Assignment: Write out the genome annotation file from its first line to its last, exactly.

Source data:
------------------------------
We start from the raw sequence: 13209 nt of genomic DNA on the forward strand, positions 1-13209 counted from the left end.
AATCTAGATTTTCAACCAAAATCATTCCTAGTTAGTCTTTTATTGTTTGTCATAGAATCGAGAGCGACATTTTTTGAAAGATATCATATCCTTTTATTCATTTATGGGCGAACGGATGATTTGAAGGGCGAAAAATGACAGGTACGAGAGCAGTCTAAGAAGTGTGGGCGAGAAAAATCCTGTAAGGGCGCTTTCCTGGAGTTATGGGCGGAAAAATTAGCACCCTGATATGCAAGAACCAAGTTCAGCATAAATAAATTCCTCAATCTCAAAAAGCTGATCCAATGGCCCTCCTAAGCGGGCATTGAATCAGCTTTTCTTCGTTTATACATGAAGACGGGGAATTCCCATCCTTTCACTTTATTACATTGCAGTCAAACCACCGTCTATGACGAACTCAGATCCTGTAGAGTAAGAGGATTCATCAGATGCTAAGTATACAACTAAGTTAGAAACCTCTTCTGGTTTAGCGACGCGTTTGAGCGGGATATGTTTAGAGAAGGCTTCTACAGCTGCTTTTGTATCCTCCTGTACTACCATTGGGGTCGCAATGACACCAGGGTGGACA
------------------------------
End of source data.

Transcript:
We start from the raw sequence: 13209 nt of genomic DNA on the forward strand, positions 1-13209 counted from the left end.
AATCTAGATTTTCAACCAAAATCATTCCTAGTTAGTCTTTTATTGTTTGTCATAGAATCGAGAGCGACATTTTTTGAAAGATATCATATCCTTTTATTCATTTATGGGCGAACGGATGATTTGAAGGGCGAAAAATGACAGGTACGAGAGCAGTCTAAGAAGTGTGGGCGAGAAAAATCCTGTAAGGGCGCTTTCCTGGAGTTATGGGCGGAAAAATTAGCACCCTGATATGCAAGAACCAAGTTCAGCATAAATAAATTCCTCAATCTCAAAAAGCTGATCCAATGGCCCTCCTAAGCGGGCATTGAATCAGCTTTTCTTCGTTTATACATGAAGACGGGGAATTCCCATCCTTTCACTTTATTACATTGCAGTCAAACCACCGTCTATGACGAACTCAGATCCTGTAGAGTAAGAGGATTCATCAGATGCTAAGTATACAACTAAGTTAGAAACCTCTTCTGGTTTAGCGACGCGTTTGAGCGGGATATGTTTAGAGAAGGCTTCTACAGCTGCTTTTGTATCCTCCTGTACTACCATTGGGGTCGCAATGACACCAGGGTGGACA